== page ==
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Online market Poshmark rides high on IPO day

Erika Beras Jan 14, 2021
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Poshmark said its users doubled from 2018 to June 2020. Poshmark
COVID-19

Online market Poshmark rides high on IPO day

Erika Beras Jan 14, 2021
Heard on:
Poshmark said its users doubled from 2018 to June 2020. Poshmark
HTML EMBED:
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The newest darling of the Nasdaq is Poshmark, an online site to buy and sell secondhand goods. Its initial public offering was priced at $42 a share this morning, and by the end of its debut day, it had jumped just over 140%.

This does not come as a big surprise. The number of online marketplace sites had been growing before the pandemic, and they’re even more popular now. 

When things shut down early last year and people found themselves out of work or at home or both, lots of them turned to their stuff to make money.

Sucharita Kodali, an analyst with Forrester, said that some people treat selling on these sites as a side hustle.

“It’s an extension of the gig economy,” Kodali said. “It’s a new way for you to be your own boss, and it’s a platform that enables a lot of micropreneurs.” 

That’s how companies such as ThredUP, Poshmark and Mercari market themselves with online and TV ads.

Poshmark said its users as of June were double what they had been in 2018.

Shoppers on many secondhand online marketplaces were already growing, said Treeny Ahmed with the Yale Center for Customer Insights. Now they’re buying everything from salt and pepper shakers to designer shoes.

“Given the economic conditions now, buying them secondhand, it’s almost like it gives you a little bit of permission to buy something new for you. It just feels less wasteful,” Ahmed said.  

These sites are increasingly popular among millenniels and Gen-Zers because, said Neil Saunders, a retail analyst with GlobalData, with all the interaction, they are more than just marketplaces.

“They are, in a way, a hybrid between a traditional retail site and a social media site, especially a peer-to-peer platform like Poshmark that makes them more engaging,” he said.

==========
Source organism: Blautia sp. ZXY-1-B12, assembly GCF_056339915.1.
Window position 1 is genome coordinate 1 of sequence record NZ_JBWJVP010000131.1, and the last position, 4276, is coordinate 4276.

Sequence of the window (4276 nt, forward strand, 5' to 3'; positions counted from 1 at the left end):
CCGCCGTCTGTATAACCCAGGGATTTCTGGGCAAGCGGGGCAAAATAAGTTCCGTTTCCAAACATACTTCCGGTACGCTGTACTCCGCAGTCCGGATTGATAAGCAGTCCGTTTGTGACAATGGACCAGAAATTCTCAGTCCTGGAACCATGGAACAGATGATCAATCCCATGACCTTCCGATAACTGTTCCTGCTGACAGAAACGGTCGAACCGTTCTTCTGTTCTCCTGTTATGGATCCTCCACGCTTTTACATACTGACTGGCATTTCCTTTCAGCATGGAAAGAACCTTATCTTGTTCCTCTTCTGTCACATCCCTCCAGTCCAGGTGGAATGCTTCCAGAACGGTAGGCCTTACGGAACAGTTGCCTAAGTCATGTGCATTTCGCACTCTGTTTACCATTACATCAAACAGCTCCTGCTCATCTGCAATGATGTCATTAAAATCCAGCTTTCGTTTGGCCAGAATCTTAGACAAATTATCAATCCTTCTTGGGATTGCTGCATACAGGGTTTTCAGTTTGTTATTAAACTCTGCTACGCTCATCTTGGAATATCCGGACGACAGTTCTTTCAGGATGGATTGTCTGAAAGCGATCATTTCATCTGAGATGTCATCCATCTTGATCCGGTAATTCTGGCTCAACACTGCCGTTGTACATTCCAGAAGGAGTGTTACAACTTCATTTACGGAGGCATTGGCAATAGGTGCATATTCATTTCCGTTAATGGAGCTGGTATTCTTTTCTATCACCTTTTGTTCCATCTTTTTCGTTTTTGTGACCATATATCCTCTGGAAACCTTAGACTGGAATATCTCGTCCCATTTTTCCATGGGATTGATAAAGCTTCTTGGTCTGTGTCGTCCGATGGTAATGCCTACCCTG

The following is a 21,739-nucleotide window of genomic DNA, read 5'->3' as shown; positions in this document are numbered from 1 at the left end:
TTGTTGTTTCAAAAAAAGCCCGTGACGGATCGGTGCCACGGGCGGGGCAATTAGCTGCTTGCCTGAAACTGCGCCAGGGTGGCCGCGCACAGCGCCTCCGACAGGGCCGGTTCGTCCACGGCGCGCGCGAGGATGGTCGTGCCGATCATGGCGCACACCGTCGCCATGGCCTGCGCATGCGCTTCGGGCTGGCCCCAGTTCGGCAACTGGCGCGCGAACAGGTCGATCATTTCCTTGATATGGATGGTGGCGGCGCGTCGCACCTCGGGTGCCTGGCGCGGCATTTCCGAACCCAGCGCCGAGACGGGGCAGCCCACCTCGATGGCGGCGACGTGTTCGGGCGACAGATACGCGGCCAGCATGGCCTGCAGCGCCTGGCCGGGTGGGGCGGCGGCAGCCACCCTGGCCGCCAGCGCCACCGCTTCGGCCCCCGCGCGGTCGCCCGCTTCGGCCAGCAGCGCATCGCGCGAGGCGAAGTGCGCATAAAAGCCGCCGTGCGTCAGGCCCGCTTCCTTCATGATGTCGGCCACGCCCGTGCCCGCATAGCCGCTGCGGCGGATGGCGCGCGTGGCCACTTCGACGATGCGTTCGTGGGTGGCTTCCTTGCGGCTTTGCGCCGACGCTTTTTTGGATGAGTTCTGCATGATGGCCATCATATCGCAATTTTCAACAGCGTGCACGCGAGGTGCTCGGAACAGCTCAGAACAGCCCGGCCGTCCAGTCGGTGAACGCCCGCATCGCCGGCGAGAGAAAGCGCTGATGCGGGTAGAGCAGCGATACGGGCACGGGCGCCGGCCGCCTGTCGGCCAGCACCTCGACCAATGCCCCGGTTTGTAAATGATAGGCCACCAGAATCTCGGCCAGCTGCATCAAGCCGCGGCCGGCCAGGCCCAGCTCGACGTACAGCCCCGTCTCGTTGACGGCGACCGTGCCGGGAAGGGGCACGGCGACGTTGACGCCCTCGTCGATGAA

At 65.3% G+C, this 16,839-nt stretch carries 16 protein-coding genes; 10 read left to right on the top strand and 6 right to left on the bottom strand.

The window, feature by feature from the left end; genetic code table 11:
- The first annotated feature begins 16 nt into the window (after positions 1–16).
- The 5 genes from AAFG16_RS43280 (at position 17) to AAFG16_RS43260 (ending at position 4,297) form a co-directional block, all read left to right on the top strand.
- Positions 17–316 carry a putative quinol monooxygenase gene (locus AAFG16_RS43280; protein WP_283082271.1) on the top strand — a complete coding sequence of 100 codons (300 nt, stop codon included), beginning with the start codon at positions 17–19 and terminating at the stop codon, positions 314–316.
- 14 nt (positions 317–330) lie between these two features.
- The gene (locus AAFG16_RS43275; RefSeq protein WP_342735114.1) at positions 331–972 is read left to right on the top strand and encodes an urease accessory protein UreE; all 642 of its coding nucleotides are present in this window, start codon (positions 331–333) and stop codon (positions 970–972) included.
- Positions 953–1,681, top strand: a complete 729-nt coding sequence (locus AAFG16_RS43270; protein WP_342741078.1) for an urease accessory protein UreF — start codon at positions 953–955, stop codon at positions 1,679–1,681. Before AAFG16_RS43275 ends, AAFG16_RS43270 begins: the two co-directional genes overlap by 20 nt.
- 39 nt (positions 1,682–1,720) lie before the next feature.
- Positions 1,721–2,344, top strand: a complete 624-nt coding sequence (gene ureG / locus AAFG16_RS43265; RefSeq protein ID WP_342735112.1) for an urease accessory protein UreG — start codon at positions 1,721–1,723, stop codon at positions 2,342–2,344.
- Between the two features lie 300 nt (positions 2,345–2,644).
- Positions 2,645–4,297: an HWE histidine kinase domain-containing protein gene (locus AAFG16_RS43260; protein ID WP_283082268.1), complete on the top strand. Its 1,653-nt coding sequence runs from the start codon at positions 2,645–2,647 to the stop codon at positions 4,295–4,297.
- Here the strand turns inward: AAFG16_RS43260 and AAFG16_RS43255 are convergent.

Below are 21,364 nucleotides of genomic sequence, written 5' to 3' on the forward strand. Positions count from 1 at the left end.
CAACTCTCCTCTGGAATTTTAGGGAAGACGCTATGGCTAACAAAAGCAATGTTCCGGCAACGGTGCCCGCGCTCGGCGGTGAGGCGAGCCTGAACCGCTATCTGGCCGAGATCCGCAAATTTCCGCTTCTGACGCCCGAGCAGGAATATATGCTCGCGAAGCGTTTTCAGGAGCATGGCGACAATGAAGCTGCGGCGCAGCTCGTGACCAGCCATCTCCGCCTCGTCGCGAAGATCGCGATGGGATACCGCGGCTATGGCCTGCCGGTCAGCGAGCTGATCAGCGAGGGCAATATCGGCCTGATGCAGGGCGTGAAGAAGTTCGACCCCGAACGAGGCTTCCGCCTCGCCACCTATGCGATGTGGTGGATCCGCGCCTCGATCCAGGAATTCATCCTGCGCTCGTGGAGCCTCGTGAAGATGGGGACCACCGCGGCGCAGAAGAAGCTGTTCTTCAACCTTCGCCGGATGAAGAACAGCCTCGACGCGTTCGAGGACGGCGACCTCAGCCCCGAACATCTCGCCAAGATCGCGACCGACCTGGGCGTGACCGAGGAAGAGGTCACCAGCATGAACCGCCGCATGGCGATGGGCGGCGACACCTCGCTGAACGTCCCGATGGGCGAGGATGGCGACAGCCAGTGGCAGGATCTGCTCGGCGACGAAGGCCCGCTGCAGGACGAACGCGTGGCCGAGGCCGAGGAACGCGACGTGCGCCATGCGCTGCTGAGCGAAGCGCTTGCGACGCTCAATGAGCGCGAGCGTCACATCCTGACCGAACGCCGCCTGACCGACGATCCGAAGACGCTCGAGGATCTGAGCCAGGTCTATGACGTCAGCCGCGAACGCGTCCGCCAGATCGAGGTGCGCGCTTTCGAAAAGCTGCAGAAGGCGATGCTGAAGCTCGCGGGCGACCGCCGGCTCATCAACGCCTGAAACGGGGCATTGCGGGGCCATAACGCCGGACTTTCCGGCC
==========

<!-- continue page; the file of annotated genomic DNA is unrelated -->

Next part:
And, like other social media sites, there’s that pull that keeps people constantly checking back in.  

COVID-19 Economy FAQs

What’s the outlook for vaccine supply?

Chief executives of America’s COVID-19 vaccine makers promised in congressional testimony to deliver the doses promised to the U.S. government by summer. The projections of confidence come after months of supply chain challenges and companies falling short of year-end projections for 2020. What changed? In part, drugmakers that normally compete are now actually helping one another. This has helped solve several supply chain issues, but not all of them.

How has the pandemic changed scientific research?

Over the past year, while some scientists turned their attention to COVID-19 and creating vaccines to fight it, most others had to pause their research — and re-imagine how to do it. Social distancing, limited lab capacity — “It’s less fun, I have to say. Like, for me the big part of the science is discussing the science with other people, getting excited about projects,” said Isabella Rauch, an immunologist at Oregon Health & Science University in Portland. Funding is also a big question for many.

What happened to all of the hazard pay essential workers were getting at the beginning of the pandemic?

Almost a year ago, when the pandemic began, essential workers were hailed as heroes. Back then, many companies gave hazard pay, an extra $2 or so per hour, for coming in to work. That quietly went away for most of them last summer. Without federal action, it’s mostly been up to local governments to create programs and mandates. They’ve helped compensate front-line workers, but they haven’t been perfect. “The solutions are small. They’re piecemeal,” said Molly Kinder at the Brookings Institution’s Metropolitan Policy Program. “You’re seeing these innovative pop-ups because we have failed overall to do something systematically.”

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